def __array__(self, dtype: Any = None) -> "np.ndarray":
        # numpy() calls __array__ in ir.Tensor
        if self.dtype == ir.DataType.BFLOAT16:
            return self.raw.view(torch.uint16).__array__(dtype)
        if self.dtype in {
            return self.raw.view(torch.uint8).__array__(dtype)
        return self.raw.__array__(dtype)

    def tobytes(self) -> bytes:
        # Implement tobytes to support native PyTorch types so we can use types like bloat16
        # Reading from memory directly is also more efficient because
        # it avoids copying to a NumPy array
        tensor = self.raw.detach().cpu().contiguous()
        return bytes(
            (ctypes.c_ubyte * tensor.element_size() * tensor.numel()).from_address(

# Test the implementation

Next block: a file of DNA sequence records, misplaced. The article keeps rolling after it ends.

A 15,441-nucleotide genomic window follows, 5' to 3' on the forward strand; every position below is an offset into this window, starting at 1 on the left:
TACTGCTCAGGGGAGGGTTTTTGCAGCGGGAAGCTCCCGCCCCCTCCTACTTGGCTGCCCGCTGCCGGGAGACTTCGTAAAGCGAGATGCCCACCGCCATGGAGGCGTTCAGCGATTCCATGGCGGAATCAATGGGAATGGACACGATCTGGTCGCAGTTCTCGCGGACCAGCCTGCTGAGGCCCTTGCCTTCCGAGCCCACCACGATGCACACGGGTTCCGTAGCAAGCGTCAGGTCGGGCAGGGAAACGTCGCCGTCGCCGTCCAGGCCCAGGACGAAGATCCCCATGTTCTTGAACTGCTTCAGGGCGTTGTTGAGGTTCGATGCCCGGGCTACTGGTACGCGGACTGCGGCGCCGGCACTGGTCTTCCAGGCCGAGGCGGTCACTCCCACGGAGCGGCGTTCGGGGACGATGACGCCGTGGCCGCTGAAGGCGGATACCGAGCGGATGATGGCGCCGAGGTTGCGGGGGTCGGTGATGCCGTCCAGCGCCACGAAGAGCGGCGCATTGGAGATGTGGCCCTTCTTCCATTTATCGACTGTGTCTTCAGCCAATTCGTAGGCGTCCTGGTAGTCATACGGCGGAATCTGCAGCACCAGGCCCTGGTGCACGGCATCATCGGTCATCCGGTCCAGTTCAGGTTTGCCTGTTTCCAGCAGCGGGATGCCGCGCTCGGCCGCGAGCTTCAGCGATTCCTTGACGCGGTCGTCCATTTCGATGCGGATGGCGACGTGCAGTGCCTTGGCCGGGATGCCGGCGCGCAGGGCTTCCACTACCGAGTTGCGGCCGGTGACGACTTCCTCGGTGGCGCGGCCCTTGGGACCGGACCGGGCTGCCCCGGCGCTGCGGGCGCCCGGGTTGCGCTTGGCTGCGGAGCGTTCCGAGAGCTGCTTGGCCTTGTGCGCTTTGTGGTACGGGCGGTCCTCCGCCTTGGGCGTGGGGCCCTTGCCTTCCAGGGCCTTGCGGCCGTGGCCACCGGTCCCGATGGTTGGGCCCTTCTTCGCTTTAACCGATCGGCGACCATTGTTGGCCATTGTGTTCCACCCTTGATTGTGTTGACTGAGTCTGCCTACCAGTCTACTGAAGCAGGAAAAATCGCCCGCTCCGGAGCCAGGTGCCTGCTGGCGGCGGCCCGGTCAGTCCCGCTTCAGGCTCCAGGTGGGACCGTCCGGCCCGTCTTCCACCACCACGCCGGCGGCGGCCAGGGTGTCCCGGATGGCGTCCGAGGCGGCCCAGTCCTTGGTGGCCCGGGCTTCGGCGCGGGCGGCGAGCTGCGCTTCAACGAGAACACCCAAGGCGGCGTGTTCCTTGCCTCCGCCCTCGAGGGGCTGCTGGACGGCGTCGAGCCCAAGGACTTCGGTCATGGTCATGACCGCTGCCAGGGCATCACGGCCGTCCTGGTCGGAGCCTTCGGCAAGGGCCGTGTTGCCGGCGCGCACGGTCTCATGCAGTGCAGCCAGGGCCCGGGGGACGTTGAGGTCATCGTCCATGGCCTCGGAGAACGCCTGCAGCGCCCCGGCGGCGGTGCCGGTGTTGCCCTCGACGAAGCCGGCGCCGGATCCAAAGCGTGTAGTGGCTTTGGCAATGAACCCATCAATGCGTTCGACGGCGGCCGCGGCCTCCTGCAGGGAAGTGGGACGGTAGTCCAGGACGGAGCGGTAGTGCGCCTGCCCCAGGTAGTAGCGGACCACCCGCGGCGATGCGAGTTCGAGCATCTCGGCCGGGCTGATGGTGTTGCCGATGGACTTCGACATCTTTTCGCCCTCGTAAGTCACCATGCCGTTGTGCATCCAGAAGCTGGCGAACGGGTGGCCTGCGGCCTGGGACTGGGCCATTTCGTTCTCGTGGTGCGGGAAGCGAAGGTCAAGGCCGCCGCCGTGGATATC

torch_tensor = torch.tensor([1,2,3], dtype=torch.bfloat16)
tensor = TorchTensor(torch_tensor)
print("tensor: ", tensor)
print("numpy: ", tensor.numpy())
print("tobytes: ", tensor.tobytes())  # b'\x80?\x00@@@'
print("nbytes: ", tensor.nbytes)  # 6
tensor:  TorchTensor<BFLOAT16,[3]>(tensor([1., 2., 3.], dtype=torch.bfloat16), name=None)
numpy:  [16256 16384 16448]
tobytes:  b'\x80?\x00@@@'
nbytes:  6

The TorchTensor class above implements tobytes() to produce the correct bytes representation for the tensor when it is serialized into an ONNX file / TensorProto. The class also implements the __array__() method to return the bit representation for types NumPy does not support. This way analysis passes can still perform computation on these values.

Computation with different Frameworks

Since ir.Tensor implements the __array__ method and __dlpack__ methods, its content can be shared with computation frameworks without copying. For example: